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What Is in Your First Aid Kit?

Here's a list of items you'll want to include in your first aid kit and take with you on your adventures.

This summer we have been urging people to assemble a first aid kit that is ready to go at the drop of a hat. Some of the things we put in our first aid kit are a little unorthodox, but they’re not too hard to find. You could easily include them in your first aid kit.

Recently, we discussed this topic on a live radio show. A dedicated listener, Wendy W-S, took notes and was kind enough to share them with us. Now we are sharing them with you so you can follow her advice and put a printout in your first aid kit.

What to Include in Your First Aid Kit:

I compiled the first aid info into a handy guide to place in first aid kit after hearing your July 7th radio show and looking at the article.

Red bag (small fishing box or tackle box)


  • Antibiotic ointment (brands: Polysporin, Neosporin (has neomycin which some people are allergic to)
  • Antiseptic wipe (to clean cut or abrasion) (example: benzalkonium chloride)
  • Baking soda (to soothe stings)
  • Bandages
  • Black pepper (to stop bleeding from minor cut)
  • Candied ginger (heartburn, motion sickness)
  • Castor oil (soothe stings, prevent bruising)
  • Elastic Wrap (sprained ankle/wrist)
  • Liquid bandage (blisters and burns) (brands: New Skin -paint on, Skin Shield -paint on, Nexcare spray)
  • Meat tenderizer (soothe stings)
  • Mustard (swallow for cramps, apply for burns)
  • Pain reliever (aspirin, ibuprofen or naproxen, your choice)
  • Wash cloth (cover blood, wipe wound)
  • Roasted almonds (heartburn)
  • Sawyer Picaridin (insect repellent – ticks and mosquitoes)
  • Soy sauce (burns)
  • Sugarless gum (heartburn and constipation)
  • Sunscreen, at least SPF 15 (prevention of sunburn)
  • Tea tree oil (soothe stings, treat nail fungus)
  • Tweezers (remove tick, sliver, etc)
  • Vicks VapoRub (to soothe stings)
  • WoundSeal powder (to stop bleeding)

If you have these items handy they can also be used:

  • Aloe vera (burns, wounds)
  • Vinegar (swallow for muscle cramps, heartburn)
  • Onion (cut and apply to insect stings)
  • Potato (cut and apply to insect stings; may also be used to treat wart)
  • Pickle juice (swallow for muscle cramps)

How to Use Your First Aid Kit:

  • Sawyer Picaridin (prevention of insect repellent – ticks and mosquitoes)
  • Credit card to scrape out bee stinger, then apply fresh cut onion or potato
  • Baking soda (mix with water to soothe stings)
  • Vicks VapoRub (to soothe stings)
  • Castor oil (to soothe stings, prevent bruising)
  • Meat tenderizer (to soothe stings)
  • Tea tree oil (to soothe stings, treat nail fungus)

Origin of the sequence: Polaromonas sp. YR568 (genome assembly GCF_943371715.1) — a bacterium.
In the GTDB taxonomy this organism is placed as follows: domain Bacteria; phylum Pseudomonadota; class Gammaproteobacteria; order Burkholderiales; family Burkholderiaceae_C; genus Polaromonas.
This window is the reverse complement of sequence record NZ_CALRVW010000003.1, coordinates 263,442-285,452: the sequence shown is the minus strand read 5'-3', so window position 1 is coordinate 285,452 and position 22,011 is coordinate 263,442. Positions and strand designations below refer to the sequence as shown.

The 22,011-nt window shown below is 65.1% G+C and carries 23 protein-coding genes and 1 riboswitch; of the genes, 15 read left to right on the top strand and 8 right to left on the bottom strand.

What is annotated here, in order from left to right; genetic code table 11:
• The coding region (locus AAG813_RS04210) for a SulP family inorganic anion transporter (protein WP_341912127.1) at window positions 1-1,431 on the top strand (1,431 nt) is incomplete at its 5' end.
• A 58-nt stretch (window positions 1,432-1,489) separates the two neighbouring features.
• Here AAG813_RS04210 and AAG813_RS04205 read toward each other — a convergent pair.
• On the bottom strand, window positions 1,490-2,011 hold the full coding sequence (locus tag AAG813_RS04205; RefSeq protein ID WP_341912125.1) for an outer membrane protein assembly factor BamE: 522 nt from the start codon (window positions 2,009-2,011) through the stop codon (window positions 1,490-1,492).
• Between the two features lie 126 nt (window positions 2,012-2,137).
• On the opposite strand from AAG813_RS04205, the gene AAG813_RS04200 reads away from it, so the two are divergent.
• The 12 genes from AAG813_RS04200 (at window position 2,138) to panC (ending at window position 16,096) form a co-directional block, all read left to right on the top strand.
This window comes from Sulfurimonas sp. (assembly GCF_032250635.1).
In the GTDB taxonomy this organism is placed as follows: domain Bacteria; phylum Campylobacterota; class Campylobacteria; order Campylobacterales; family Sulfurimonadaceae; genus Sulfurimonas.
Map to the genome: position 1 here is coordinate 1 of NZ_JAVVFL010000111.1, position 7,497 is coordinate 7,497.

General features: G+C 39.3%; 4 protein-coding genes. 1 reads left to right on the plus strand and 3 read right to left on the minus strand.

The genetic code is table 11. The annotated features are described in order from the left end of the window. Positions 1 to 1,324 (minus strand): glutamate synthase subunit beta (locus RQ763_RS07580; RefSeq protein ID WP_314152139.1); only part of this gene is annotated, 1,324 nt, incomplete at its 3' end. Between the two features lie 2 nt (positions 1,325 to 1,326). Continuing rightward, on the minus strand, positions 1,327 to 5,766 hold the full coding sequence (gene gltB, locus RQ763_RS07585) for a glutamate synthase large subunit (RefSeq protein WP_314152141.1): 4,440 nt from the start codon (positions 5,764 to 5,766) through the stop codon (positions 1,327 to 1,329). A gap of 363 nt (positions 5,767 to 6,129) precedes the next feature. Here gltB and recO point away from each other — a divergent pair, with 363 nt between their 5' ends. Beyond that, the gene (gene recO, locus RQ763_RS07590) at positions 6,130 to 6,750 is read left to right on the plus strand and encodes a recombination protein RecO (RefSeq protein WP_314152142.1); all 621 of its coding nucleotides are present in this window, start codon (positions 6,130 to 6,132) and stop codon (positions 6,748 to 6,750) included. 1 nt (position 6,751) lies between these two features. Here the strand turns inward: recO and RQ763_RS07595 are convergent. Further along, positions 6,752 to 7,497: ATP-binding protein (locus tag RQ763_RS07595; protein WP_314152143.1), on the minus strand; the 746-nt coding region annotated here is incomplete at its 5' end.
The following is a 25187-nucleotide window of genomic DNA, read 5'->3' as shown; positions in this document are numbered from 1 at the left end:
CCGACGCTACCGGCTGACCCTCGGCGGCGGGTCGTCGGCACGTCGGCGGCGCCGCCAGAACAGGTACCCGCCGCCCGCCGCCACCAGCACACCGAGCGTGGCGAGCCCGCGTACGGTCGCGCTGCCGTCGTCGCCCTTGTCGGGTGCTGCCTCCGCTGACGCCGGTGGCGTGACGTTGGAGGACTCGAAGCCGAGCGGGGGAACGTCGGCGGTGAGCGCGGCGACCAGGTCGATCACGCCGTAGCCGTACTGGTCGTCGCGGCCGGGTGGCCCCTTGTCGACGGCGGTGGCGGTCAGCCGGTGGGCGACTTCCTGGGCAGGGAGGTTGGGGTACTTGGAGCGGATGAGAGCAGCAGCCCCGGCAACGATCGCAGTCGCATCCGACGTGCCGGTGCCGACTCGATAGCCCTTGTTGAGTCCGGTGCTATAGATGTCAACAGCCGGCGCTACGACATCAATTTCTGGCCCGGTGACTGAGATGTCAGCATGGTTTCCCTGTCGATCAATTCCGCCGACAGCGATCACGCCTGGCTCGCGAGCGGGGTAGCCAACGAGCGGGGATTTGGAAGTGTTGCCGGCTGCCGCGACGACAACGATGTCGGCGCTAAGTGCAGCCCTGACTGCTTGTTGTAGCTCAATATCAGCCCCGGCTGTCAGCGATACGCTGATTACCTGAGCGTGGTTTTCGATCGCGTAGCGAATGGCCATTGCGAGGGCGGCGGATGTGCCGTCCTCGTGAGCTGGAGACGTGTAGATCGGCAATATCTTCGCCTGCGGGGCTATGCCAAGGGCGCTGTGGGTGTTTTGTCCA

2nd Skin (blisters and burns)
    Castor oil (soothe stings, prevent bruising)
    Cold water
  • Aloe vera
  • Liquid bandage (blisters and burns) (brands: New Skin -paint on, Skin Shield -paint on, Nexcare spray)
  • Mustard
  • Soy sauce
  • Sunscreen, at least SPF 15 (prevention of sunburn)
  • Vinegar
  • CRAMPS in Muscles
  • Mustard
  • Pickle juice
  • sugarless gum
  • Black pepper (bleeding minor cuts)
  • Antiseptic wipe (clean cut or abrasion) (example: benzalkonium chloride)
  • Antibiotic ointment (brands: Polysporin, Neosporin (has neomycin which some people are allergic to)
  • Wash cloth (wipe wound)
  • WoundSeal powder (bleeding)
  • Candied ginger
  • Roasted almonds
  • Sugarless gum (heartburn and constipation)
  •  Elastic wrap (sprained ankle/wrist)

We’d like to remind you to pack any prescription drugs you will need during your trip, whether they are regular medications like blood pressure pills or as-needed medicines such as an inhaler.

Take Your First Aid Kit with You:

Don’t leave the first aid kit in the trunk or glove compartment, but take it with you. That’s important for two reasons: 1) you will have it handy when you need it; 2) any medications you have packed will not get overheated.

Enjoy your outdoor adventures!

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About the Author
Terry Graedon, PhD, is a medical anthropologist and co-host of The People’s Pharmacy radio show, co-author of The People’s Pharmacy syndicated newspaper columns and numerous books, and co-founder of The People’s Pharmacy website. Terry taught in the Duke University School of Nursing and was an adjunct assistant professor in the Department of Anthropology. She is a Fellow of the Society of Applied Anthropology. Terry is one of the country's leading authorities on the science behind folk remedies..
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